A defining feature of accessibility is that it can stand the test of time and changing technology. Is your site up to snuff?
In our four-part series featuring the principles of accessibility, we discussed the terminology that makes up the acronym POUR. We have covered perceived accessibility, operable accessibility, and understandable accessibility. Today’s post covers the final word in the acronym, robust accessibility, and includes a real-world example to showcase how this idea works in the digital world.
What Makes Up Robust Accessibility?
When a site is created for any reason, such as sharing information or selling products, it is built with the understanding that it will not be a static entity—that is, it will need to adapt and change over time as technology advances.
Baking accessibility into the site design and functionality means that no matter what happens in the future with technology, accessibility will remain a goal for the site.
For instance, when the trend in design aimed toward parallax scrolling, designers and developers who worked in accessibility had to find ways to ensure all audiences had the same access to information as before the functionality was used.
In contrast, if a site does not support changing technologies and accessibility, it can turn away users. Leaving a site idle causes problems beyond having outdated information; if users who use assistive technologies like screen readers or keyboard navigation are unable to access information, then large swaths of your audience may be lost.
How to Achieve Robust Accessibility
In order to make sure the site you support is accessible and that the principle of robust accessibility is followed, it’s important to keep a few things in mind.
First, accessibility testing on a regular basis can identify problems and shortcomings as a site is being updated. Adding a cadence to your support work that focuses on accessibility allows you to catch problems quickly and make decisions about priorities for the site. Also, make sure you are not using only automated tools, but also testing manually.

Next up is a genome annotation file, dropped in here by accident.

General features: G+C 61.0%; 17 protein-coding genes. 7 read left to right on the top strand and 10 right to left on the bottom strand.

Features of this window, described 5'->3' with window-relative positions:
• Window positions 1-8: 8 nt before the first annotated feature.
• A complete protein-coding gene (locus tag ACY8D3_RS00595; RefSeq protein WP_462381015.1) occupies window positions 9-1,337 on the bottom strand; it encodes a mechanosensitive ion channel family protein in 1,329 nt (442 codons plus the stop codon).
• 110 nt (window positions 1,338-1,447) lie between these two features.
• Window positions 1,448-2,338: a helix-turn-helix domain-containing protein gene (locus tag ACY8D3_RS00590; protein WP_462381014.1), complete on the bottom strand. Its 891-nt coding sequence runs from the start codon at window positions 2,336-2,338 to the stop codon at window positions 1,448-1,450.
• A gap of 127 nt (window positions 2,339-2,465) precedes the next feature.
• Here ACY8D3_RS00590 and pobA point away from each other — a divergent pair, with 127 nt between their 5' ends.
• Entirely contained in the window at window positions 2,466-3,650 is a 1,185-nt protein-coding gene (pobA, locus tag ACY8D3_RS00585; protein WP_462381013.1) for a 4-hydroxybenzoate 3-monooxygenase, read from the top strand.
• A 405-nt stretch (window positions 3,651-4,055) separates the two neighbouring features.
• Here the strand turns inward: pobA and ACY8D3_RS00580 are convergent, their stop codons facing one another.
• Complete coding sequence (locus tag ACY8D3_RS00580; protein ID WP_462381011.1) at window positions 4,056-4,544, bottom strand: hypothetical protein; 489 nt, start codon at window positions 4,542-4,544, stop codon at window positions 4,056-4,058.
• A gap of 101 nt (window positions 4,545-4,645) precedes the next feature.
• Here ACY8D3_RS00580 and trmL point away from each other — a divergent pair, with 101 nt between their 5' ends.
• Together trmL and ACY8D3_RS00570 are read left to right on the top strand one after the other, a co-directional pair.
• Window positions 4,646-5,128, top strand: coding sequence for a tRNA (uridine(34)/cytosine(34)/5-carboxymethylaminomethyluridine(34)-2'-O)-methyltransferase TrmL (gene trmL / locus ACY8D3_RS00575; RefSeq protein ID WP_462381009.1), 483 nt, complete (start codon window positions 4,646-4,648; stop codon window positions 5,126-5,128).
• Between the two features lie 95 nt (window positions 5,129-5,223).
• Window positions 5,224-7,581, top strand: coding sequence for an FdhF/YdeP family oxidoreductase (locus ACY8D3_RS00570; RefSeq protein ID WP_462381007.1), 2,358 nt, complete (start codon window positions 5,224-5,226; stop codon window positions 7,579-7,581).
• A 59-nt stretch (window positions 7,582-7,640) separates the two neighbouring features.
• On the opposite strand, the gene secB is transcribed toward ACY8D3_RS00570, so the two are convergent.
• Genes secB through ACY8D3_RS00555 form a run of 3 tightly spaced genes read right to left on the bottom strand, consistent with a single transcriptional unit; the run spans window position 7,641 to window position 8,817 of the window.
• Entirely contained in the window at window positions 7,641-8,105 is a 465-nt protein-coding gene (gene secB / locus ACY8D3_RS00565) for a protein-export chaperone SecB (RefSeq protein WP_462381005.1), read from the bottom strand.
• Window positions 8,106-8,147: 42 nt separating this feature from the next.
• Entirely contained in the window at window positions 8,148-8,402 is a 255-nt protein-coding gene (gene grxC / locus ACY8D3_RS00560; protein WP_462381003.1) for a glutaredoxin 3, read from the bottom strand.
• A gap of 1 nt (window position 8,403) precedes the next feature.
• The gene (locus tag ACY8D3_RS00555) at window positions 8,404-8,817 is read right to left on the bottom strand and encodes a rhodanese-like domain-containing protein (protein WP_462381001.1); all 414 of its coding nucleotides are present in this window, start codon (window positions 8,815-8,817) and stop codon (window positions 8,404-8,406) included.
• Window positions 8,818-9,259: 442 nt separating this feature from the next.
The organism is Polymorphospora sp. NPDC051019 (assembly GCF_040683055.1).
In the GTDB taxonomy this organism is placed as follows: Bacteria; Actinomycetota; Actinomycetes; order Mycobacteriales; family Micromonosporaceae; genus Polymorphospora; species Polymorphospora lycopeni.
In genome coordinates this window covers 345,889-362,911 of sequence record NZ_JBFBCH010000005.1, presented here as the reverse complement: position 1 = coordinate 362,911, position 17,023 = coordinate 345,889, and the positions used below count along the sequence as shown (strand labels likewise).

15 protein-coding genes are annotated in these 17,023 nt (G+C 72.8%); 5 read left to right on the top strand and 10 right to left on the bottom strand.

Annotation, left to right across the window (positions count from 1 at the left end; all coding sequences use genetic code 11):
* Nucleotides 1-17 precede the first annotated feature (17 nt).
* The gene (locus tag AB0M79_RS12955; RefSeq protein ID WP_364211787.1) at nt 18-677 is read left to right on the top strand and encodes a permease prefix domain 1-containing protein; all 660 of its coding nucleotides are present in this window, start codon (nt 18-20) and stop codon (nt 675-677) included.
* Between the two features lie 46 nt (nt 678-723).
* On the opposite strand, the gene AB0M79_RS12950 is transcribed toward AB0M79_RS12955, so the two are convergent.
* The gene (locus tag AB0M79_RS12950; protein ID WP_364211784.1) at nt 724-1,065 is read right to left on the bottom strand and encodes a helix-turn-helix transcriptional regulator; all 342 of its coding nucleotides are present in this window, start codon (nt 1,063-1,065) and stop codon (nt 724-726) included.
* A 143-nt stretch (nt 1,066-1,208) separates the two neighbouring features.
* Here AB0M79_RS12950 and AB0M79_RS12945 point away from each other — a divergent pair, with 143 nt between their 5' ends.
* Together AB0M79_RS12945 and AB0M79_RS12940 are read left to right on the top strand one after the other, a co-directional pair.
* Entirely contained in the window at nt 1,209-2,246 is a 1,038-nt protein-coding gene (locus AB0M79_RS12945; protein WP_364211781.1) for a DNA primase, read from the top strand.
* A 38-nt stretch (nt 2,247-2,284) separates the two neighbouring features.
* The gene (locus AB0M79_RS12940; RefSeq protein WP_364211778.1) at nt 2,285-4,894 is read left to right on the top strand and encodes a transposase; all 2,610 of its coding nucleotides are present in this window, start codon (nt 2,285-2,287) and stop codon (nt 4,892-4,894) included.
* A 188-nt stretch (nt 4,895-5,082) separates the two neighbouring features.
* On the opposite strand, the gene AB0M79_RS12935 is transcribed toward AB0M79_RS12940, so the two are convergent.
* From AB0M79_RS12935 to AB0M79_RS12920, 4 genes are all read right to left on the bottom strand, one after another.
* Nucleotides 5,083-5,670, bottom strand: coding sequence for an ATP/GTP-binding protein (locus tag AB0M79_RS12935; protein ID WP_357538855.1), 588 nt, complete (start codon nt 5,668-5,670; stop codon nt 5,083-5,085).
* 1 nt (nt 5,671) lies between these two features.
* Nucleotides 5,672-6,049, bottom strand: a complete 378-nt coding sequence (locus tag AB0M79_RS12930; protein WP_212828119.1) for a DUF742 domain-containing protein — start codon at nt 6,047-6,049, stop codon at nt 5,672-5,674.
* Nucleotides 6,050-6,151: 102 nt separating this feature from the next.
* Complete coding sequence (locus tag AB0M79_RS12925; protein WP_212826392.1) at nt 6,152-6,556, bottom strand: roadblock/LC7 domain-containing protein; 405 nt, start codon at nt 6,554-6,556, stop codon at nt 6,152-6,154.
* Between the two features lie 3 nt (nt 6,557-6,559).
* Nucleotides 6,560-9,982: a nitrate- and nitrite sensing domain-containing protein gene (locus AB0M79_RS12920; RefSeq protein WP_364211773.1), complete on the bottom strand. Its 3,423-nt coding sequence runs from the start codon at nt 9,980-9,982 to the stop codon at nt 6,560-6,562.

Next, recognize that when technology changes over time, you must strike a balance between technology that is no longer supported and forward thinking about how the site should function. When browsers impede accessibility, for example, because they are not part of the norm, it may be beneficial to set an end date for when to create design and functionality exclusive to that browser so that moving forward, rather than looking back, is the acceptable path forward.
Lastly, keeping best practices in mind as you innovate will allow for accessibility to be your standard rather than an exception to your site’s functionality. Valid HTML and ARIA tags, for instance, are preferable and will (for the time being) play a role in how sites are created. Following best practices for these with accessibility at the forefront of your work will reduce errors and inconsistencies that can raise flags from an accessibility standpoint.
Forward-Thinking Accessibility on Mediacurrent’s Rain Installation
When we created Rain at Mediacurrent, we wanted to make a Drupal installation that could launch quickly and allow editors an easy interface when creating the site. We also wanted to make sure that it was accessible and provided our own accessibility audit and remediation internally to make sure it aligns with WCAG 2.0 standards.
Learn more about the Rain distro and how we consistently ensure that users make the most out of using Rain in their organization’s projects.
Innovate with Accessibility in Mind with Mediacurrent
Your site provides the world a glance at your capabilities and demonstrates what priorities you have for the audiences you are communicating with, from stakeholders and users to the everyday person who wants to get to know your organization. Our accessibility team is here to help you learn more about the principles of accessibility and how to apply them to your organization. Contact us today to discuss our support services!